A day ahead of the visit of a high-level US delegation led by treasury secretary Timothy Geithner, India has ruled out hiking the annual threshold for new branches that foreign banks can set up in the country. Keen on prodding foreign banks to adopt the wholly-owned subsidiary (WOS) route for expansion, New Delhi doesn’t favour any special dispensation for US banks in adding new branches.
Commenting on the US’ demand for greater access to India’s financial services sector, a senior finance ministry official said that India already has a policy ‘unilaterally’ allowing a maximum of 18 foreign bank branches annually, as against its World Trade Organisation commitment to permit 12 new branch licences a year. “There is no question of doing more now,” the official said.
The government reckons that the WOS route would give the Reserve Bank of India (RBI) better regulatory control over foreign banks, all of which are currently operating through the branch route in India.
US banks keen to expand their presence in India include Citibank, Bank of America and JPMorgan Chase.
As on August 1, 41 foreign banks were operating 324 branches in India.
The issue assumes significance due to the discussions that Geithner is slated to hold with Prime Minister Manmohan Singh and finance minister P Chidambaram on Tuesday and the interaction that Federal Reserve chairman Ben Bernanke may have with RBI governor D Subbarao on Wednesday at the RBI headquarters Mumbai.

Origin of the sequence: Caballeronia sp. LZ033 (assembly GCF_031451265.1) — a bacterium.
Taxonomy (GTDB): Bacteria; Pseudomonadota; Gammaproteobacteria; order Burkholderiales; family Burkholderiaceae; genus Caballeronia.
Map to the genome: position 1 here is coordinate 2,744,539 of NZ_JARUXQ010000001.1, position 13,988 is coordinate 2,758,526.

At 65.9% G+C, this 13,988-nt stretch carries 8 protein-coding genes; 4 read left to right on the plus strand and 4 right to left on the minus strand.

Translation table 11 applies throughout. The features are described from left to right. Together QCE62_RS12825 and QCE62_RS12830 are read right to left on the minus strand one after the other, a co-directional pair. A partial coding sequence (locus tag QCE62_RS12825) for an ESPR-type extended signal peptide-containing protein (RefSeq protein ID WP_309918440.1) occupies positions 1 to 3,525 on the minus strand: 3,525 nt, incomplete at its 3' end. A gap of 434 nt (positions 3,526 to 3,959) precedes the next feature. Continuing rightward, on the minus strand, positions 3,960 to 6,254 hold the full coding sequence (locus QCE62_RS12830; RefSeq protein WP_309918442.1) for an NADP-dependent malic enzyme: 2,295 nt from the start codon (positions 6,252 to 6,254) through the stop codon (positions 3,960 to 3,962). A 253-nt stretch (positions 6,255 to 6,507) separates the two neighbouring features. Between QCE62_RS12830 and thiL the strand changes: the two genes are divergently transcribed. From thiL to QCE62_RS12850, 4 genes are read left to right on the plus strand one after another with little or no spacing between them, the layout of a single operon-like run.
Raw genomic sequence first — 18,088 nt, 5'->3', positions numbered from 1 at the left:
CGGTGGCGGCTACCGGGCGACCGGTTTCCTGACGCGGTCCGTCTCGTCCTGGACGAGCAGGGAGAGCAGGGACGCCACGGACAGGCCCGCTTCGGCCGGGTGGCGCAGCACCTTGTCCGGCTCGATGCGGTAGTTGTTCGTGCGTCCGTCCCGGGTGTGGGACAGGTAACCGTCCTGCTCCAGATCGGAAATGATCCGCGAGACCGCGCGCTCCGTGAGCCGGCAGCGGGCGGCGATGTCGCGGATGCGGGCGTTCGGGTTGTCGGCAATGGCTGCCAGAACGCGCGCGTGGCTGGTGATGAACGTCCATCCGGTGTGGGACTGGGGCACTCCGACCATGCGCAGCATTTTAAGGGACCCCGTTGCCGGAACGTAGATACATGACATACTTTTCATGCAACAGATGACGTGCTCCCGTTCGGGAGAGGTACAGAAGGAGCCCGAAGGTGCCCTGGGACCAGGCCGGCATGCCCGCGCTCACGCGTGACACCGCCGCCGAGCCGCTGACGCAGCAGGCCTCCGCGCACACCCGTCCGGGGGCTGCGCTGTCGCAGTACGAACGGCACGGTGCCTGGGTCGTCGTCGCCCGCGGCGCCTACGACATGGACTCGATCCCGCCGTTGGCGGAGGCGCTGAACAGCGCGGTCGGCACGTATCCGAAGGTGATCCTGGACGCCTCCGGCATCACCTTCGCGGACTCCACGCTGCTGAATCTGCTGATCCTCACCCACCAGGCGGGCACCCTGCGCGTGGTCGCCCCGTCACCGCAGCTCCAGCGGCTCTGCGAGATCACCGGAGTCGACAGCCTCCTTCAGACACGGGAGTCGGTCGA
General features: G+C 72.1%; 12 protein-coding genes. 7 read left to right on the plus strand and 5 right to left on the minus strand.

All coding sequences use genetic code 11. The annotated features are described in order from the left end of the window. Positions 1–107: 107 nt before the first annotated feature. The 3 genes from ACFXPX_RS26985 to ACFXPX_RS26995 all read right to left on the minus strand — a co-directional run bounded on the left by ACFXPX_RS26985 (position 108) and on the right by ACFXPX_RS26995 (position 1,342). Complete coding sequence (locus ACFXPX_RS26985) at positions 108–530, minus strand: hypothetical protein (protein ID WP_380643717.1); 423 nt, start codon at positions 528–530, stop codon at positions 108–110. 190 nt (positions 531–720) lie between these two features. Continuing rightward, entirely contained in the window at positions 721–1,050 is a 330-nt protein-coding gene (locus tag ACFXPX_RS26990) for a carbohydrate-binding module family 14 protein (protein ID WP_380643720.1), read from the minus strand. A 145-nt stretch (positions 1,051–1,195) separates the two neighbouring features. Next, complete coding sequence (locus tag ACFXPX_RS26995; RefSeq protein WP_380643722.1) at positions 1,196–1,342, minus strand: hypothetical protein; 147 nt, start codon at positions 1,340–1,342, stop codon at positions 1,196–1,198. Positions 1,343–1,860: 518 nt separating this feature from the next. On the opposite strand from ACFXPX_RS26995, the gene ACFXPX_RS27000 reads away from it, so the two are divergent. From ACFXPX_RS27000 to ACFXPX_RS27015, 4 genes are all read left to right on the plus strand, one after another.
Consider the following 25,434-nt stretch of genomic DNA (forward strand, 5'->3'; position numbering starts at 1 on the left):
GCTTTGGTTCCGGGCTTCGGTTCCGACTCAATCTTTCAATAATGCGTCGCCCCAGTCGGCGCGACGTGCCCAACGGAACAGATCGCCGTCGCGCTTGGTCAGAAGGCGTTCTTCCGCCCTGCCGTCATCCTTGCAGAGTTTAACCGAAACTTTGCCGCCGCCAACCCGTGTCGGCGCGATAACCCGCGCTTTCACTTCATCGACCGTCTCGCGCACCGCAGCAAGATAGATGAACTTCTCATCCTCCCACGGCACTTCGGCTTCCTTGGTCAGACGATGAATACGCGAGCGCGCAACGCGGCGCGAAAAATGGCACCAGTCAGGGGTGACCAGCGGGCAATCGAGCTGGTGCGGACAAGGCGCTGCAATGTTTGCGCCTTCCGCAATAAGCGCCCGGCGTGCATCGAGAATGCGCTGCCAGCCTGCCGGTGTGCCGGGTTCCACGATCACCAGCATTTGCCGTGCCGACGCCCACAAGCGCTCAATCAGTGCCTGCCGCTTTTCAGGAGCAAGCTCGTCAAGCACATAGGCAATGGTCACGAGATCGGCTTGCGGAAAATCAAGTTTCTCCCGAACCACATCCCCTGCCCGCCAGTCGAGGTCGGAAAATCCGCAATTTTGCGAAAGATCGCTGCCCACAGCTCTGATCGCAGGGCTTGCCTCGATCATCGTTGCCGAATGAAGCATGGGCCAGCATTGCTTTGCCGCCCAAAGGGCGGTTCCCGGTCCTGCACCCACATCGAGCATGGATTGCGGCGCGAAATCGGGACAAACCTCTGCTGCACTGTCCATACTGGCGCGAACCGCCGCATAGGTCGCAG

Sources said the agenda is likely to include greater market access for US financial services firms in the Indian market, especially in the light of the UPA government’s recent nod for 49% foreign equity in the insurance and pension sectors as well as the talk of a fervent push for new bank licences.
India, with a population of over 1 billion people and a growing chunk of high net worth individuals, is a lucrative market for foreign banks such as HSBC, Citi and Standard Chartered, which reportedly have a pre-tax profits of over $2 billion from India. Though these foreign banks have only less than 0.5% of the country’s total bank branches and around 7% of the banking sector assets; they have managed to corner over a tenth of the overall profits.
According to international trade experts, there is no inconsistency with WTO rules if a country is doing more than its commitments. In fact, it reflects that particular country’s commitment to a free and fair multilateral trading system, they said.
“India as a developing country has the benefit of less than full reciprocity norm. By allowing more foreign branches than our WTO commitments, India is giving the developed countries more market access in our banking sector," said Ram Upendra Das, senior fellow, Research and Information System for Developing Countries, a New Delhi-based think tank.
"Therefore, in return, it is natural for India to expect more market access in some other sector in the US. If not in the banking sector, we can ask them for more market access in another sector of our interest, say, audio-visual services," Das said.